Some of these plants showing sun damage 3 weeks after planting
Watering for me varies depending on the pot situation- most are in community pots where it is not always easy to tell if the soil is wet or not. Watering these pots consists of watering frequently when it’s warm and dry (but not at the very peak of the heat- they seem to go through a period of summer dormancy at this time), and less to not at all in winter when it’s cold… however, many pots are sitting under the grey skies of winter storms and get a lot of rainwater at a time when they are probably mostly dormant. And I have to say I have not had a problem from rainwater yet. Cold, yes. Rain water, no.
Individual plants in smaller pots demand a bit less carelessness. Water ideally when soil is getting dry, and not if wet (sounds easy, and really is, but when you have thousands of plants to water, taking time to see if each pot is dry or not takes too much time to me). When in doubt, best to skip watering… too much is worse than too little. Some pots dry out faster than others, too (if glazed, unglazed terracotta, metal, glass, etc.- all dry out at different rates).
I rarely fertilize my plants and perhaps I should do this more. Some experts recommend just repotting every few years and that will pretty much negate the need for fertilizer (as long as new potting soil is used each time- NEVER use used soil… like I do!). Every once in a while I pass my Miracle grow sprayer in the direction of the Haworthias, and that is all they get. So far as I can tell, I have not over-fertilized one, but it reportedly is not hard to do.
Haworthias flower all year round as best I can tell. Their flowers are far from spectacular and all look nearly the same to me. But if one wants to grow Haworthia from seed, one either needs to buy seed, or become a pollinator and start transferring pollen from flower to flower, plant to plant. This is a good way to create all sorts of hybrids. I usually cut flowers off as they tend to detract from the plants themselves and get in the way (sometimes I yank one of the ground or knock a pot over if a flower gets caught in a glove or sleeve).
Flowers from two different Haworthia species (most look the same). Photo on right by Franj
Making more Haworthias- these can be grown from seed, but I have never done that, and see little reason to do so. I know there is a joy and pride in seeing plants grow from sewn seed, and maybe someday in the future if I have more time I will do that. Most Haworthias will eventually offset and those are easy to separate and then one can have more of the same with minimal effort. I use a lot of rooting hormone… anytime roots come out of the soil with an injury, or I cut them on purpose separating an offset, on goes the rooting hormone. If cutting off an offset/pup, best to let it ‘cure’ or callous over a day or so before replanting it again. Leaf cuttings are reportedly not that hard, but I have never done one. Be sure to cut off the leaf with at least some stem (root is not necessary). Put in warm area on slightly moist soil (in summer is best) and keep out of sun. Eventually it should root into the soil.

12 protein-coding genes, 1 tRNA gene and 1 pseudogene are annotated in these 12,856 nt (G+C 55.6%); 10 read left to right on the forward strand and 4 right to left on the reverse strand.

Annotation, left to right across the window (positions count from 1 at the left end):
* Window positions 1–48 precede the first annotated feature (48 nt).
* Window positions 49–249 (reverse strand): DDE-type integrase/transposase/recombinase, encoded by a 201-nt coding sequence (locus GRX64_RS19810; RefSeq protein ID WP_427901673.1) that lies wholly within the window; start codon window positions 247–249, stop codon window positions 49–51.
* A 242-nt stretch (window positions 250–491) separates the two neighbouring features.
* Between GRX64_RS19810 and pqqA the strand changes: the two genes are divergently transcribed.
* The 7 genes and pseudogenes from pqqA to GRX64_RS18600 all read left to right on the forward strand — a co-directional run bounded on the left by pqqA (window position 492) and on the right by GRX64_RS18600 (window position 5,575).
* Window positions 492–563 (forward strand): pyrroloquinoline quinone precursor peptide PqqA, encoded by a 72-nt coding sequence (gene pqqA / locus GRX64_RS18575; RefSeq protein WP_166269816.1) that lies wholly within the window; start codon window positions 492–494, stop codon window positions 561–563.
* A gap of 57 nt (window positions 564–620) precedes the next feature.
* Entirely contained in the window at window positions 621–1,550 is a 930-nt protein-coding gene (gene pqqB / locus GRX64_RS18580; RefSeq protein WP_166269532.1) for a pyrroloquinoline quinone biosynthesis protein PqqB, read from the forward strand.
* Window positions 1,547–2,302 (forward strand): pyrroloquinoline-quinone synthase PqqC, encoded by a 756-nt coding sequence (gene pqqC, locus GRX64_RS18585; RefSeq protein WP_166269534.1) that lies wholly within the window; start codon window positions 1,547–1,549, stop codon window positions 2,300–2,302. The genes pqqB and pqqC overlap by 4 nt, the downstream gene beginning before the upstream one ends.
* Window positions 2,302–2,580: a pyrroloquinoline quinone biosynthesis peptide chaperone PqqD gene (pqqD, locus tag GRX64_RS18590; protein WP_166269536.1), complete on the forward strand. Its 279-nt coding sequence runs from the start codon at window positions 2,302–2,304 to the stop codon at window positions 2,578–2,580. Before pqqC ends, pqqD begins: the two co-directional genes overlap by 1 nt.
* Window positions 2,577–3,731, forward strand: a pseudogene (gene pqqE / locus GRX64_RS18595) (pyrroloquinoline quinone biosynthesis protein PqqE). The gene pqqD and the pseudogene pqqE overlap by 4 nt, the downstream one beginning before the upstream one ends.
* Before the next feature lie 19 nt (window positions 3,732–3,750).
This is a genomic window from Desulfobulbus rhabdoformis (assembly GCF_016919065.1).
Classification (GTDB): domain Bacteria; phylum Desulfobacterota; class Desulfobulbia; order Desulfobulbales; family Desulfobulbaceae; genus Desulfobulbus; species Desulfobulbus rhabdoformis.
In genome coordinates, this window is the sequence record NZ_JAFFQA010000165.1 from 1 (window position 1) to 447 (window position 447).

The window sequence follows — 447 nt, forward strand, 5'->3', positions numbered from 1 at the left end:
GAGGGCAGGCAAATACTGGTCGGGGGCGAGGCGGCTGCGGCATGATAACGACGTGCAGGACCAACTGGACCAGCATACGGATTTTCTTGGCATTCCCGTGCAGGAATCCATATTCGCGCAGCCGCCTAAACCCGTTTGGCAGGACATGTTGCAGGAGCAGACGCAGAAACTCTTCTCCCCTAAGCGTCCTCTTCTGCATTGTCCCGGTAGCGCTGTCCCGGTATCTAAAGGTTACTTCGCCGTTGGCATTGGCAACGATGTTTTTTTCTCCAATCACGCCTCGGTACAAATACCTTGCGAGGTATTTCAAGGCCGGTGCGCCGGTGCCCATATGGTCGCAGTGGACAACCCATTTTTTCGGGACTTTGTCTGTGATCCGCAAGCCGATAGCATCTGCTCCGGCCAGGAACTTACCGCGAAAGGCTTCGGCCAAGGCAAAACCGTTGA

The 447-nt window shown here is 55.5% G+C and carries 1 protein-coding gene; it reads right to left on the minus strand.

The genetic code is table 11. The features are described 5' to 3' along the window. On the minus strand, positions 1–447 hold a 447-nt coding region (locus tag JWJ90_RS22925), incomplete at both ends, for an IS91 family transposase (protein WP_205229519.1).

There is a particularly good web site that is currently the ‘on-line’ bible for Haworthias and is, appropriately, Haworthia.com. I visit this site frequently if I am trying to figure out what something is and maybe how to take care of it. Davesgarden also has an extensive photographic collection of Haworthias. In this article I will cover only a few of the many many species and varieties there are available in cultivation.
I find a lot of Haworthias look alike. Telling them apart can be pretty difficult at times. The following is a short list of some I particularly like and find unique.
Haworthia acuminata in my garden Haworthia angustifolia outdoors in southern California Haworthia arachnoidea (one of several varieties)
Haworthia attenuata outdoor in the landscape, southern California single Haworthia attenuata plant in pot outdoors Haworthia bayeri in cold frame
Haworthia blackburniae var graminifolia (this is about as good as it ever gets- very 'un-Haworthia-like plant) Haworthia bolusii
Haworthia coarctatas in the landscaping
Haworthia cooperi varieties in first two photos Haworthia cooperi var. truncata in last photo (by Mr_Cleaver)